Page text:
Hudson-Bergen Light Rail

From Academic Kids

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HBLR train on Hudson Street, near Exchange Place station in Jersey City
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HBLR train at 2nd Street station in Hoboken
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Harborside Financial Center station, Jersey City
Map of the Hudson-Bergen Light Rail system (click to enlarge)
Map of the Hudson-Bergen Light Rail system (click to enlarge)
The Hudson-Bergen Light Rail (HBLR) is a light rail system, owned by New Jersey Transit, that connects the communities of Bayonne, Jersey City, Hoboken, and Weehawken, New Jersey. While it presently only serves Hudson County, there are plans to extend the light rail line into neighboring Bergen County in the coming years. The eventual (planned) length of the line will be 20.6 miles (33.2 km).

With an eventual overall cost of approximately $2.2 billion, the Hudson-Bergen Light Rail is the largest public works project ever in New Jersey. The project is being funded by a mixture of state and federal funds.



A light rail system for this densely populated area had been on the drawing board for over 15 years. The design, construction, operation, and maintenance of the system was part of a public-private initiative.

It opened to the public in April 2000, with the initial operating segment connecting Bayonne (34th Street) and Jersey City (Exchange Place). Later that year, the service was extended northward to Pavonia/Newport. In 2002, service was extended out to Hoboken Terminal, which completed the first Minimum Operable Segment (MOS) of the project. MOS-2 of the project involves extending service south to 22nd Street in Bayonne (which was completed in 2003), west and north of Hoboken Terminal into Weehawken (which was completed in 2004), and to Tonnelle Avenue in North Bergen (which is expected to be complete in the fall of 2005). MOS-3 of the project will involve extending service south to West Fifth Street in Bayonne, extending the West Side line to the Route 440 Park-and-Ride, and extending service north from Tonnelle Avenue to the Vince Lombardi Park-and-Ride on the New Jersey Turnpike, in Ridgefield. A Federal Draft Environment Impact Statement (EIS) process is currently underway, to assess the possibility of an extension of the Light Rail into Bergen County, with a terminus in Tenafly.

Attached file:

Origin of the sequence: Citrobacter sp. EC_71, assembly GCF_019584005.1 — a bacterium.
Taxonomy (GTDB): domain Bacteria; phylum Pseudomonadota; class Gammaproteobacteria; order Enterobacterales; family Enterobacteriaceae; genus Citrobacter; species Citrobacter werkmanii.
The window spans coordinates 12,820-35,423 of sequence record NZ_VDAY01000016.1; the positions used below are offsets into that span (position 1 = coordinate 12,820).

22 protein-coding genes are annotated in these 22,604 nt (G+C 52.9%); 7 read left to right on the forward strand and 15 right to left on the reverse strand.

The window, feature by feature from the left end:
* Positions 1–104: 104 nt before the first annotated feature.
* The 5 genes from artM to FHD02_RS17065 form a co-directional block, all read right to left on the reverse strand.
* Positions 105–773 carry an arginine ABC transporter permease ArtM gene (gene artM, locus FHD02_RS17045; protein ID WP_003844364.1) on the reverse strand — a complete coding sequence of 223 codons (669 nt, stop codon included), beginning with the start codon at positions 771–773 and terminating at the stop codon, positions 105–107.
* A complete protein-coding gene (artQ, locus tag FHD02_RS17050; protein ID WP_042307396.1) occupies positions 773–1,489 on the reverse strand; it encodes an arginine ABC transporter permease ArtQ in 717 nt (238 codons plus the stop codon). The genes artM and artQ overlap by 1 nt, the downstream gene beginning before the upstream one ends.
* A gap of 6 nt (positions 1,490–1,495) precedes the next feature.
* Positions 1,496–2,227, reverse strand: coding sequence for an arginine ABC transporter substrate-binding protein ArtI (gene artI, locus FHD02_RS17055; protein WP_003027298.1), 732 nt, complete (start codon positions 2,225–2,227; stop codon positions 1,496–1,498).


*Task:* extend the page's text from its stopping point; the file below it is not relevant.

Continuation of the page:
The Light Rail operates on three different lines — a black line, a turquoise line and a grey line (as noted on NJ Transit maps) — with the Hoboken Terminal being the terminus for all three lines. The black line extends out to East 22nd Street in Bayonne, the turquoise line extends out to West Side Avenue in Jersey City, and the grey line extends out to Lincoln Harbor in Weehawken.

The service operates on an honor system. Passengers purchase tickets at NJ Transit ticket vending machines (TVMs) and validate their tickets at automated machines. Fare inspectors perform random ticket inspections on vehicles and at stations. The fine for fare evasion on the Light Rail is $100.

A one-way adult fare is $1.50, which will increase to $1.75 on July 1, 2005. Ten-trip tickets are $13. A monthly, unlimited pass is $53 ($93 with parking included). Holders of monthly passes can transfer to adjacent NJ Transit buses without an additional fare.

Trains operate from 5 a.m. to 1 a.m. daily. They operate at 15-20 minute intervals.

Rolling stock

The Hudson-Bergen Light Rail system has 29 electrically-powered vehicles, built by Kinki Sharyo. The cars were assembled in Harrison, New Jersey. Each vehicle is 90 feet (27.4 m) long, and has four sets of double-opening doors on each side. The vehicles can seat 68 passengers each, with standing room for another 122 passengers. Hudson-Bergen Light Rail vehicles are all air-conditioned.


The Light Rail system uses a combination of old rail and new (private) rights-of-way for most of its length, with some grade separation in certain areas. It shares a lane with automobiles on a portion of Essex Street and Christopher Columbus Avenue in downtown Jersey City, but for the most part, does not run on streets.